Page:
California – The scientists at the Salk Institute has developed ways to edit mitochondrial DNA in mice. Using this new technique, the researchers can edit a particular bit or part of the mitochondrial DNA, which otherwise can pass on an incurable disease.
The scientists at the Institute used specially designed molecular scissors for cutting the mutations in the embryos, thereby leaving the healthy DNA as it is.
The researchers are hopeful that this new technique will one day help to prevent the mitochondrial diseases in humans. However, the scientists will have to face some scientific as well as ethical challenges to move ahead with this technical masterpiece.
The technique prevents Mitochondrial Diseases
The team of scientists in California showed that a single injection into the embryos could alter the mitochondrial DNA faults. Mitochondrial DNA is the powerhouse or biological batteries that keep the body tissues healthy.
Most of the cells in a human body carry thousands of mitochondria that are inherited from the mother. When harmful mutations take place within the mitochondrial DNA, it leads to progressive and sometimes fatal diseases.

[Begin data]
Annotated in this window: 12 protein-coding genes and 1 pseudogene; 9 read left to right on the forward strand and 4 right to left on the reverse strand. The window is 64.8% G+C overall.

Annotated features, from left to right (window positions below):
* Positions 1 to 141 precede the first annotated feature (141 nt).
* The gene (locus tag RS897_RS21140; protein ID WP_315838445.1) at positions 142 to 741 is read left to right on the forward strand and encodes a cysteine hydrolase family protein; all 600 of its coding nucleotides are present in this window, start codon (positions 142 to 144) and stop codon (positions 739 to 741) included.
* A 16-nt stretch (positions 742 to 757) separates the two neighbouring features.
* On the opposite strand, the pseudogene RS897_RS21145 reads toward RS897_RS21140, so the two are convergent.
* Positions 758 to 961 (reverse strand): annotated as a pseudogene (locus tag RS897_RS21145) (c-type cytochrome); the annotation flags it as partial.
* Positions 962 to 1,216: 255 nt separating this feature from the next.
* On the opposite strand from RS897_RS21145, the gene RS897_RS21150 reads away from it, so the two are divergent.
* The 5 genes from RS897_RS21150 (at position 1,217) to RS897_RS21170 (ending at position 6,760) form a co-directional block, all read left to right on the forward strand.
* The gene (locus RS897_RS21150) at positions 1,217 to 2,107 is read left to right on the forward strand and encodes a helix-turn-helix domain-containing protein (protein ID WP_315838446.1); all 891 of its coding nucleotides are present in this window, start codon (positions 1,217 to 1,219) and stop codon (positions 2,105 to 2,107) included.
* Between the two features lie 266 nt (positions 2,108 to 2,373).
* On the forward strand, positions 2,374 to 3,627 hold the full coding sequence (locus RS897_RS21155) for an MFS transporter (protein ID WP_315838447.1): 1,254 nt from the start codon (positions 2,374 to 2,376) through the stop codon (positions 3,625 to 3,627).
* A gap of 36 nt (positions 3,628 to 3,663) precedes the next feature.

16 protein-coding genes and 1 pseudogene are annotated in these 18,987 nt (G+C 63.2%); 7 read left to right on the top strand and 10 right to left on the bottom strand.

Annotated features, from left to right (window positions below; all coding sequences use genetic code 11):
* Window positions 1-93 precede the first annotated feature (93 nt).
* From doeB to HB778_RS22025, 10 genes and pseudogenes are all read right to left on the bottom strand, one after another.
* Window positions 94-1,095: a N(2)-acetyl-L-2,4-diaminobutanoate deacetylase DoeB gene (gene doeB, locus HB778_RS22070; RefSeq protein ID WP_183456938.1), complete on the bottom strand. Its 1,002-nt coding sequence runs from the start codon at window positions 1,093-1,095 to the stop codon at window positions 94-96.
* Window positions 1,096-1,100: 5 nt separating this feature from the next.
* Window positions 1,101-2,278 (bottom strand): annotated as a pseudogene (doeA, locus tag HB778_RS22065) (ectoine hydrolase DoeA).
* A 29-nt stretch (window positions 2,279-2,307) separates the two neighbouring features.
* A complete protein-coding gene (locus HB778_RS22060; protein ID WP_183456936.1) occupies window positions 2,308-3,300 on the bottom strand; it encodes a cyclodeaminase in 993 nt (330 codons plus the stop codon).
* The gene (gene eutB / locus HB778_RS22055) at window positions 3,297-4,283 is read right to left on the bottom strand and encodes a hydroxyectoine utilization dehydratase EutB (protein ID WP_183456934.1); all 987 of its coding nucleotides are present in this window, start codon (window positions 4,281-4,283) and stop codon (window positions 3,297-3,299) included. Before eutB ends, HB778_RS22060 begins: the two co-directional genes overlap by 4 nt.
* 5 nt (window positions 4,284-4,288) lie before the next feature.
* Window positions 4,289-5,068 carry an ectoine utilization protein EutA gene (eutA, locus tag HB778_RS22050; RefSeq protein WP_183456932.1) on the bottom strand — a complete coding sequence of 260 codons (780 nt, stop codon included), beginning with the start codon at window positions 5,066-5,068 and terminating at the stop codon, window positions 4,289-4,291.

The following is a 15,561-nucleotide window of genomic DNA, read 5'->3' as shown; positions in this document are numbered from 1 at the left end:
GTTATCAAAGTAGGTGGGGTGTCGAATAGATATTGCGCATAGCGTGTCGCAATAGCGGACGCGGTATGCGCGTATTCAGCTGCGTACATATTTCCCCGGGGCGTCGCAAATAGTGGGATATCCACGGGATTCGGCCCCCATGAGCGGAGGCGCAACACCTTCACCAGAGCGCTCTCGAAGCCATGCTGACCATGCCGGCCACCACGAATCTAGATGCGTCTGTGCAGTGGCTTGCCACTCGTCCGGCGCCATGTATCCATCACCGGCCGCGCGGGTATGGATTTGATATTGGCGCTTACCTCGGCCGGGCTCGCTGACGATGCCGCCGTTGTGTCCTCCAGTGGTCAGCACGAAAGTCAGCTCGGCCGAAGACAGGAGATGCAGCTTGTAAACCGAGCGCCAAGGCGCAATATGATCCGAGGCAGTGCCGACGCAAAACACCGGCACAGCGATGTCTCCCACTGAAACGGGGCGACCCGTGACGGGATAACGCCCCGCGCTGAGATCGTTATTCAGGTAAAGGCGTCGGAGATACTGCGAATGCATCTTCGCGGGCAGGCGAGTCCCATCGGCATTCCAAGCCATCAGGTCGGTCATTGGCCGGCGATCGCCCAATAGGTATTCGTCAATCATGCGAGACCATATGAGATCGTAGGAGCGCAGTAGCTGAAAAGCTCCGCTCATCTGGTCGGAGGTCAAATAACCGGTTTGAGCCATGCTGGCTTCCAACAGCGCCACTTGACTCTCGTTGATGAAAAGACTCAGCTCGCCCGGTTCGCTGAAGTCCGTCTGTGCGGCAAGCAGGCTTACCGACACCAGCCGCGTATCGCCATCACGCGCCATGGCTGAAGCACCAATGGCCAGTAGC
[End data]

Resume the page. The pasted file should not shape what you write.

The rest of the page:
These diseases are lethal and can affect the brain, muscles and heart. But using the simple technique of genome editing the faulty mitochondrial DNA in embryos can be altered. It dramatically cuts down the number of faulty genomes being passed down to the future generations.
According to Juan Carlos Izpisua Belmonte, who headed the research, the mitochondrial diseases affected only those persons or organs that carried faulty mitochondrial DNA in higher proportion than normal.
Dr. Marita Pohlschmidt, Muscular Dystrophy, UK has said that this new technique is exciting and can benefit the thousands of women in the world who are at the risk of passing the faulty mitochondrial DNA. Mitochondria are present in almost all the body cells and work as a powerhouse generating essential energy for carrying out all the body functions.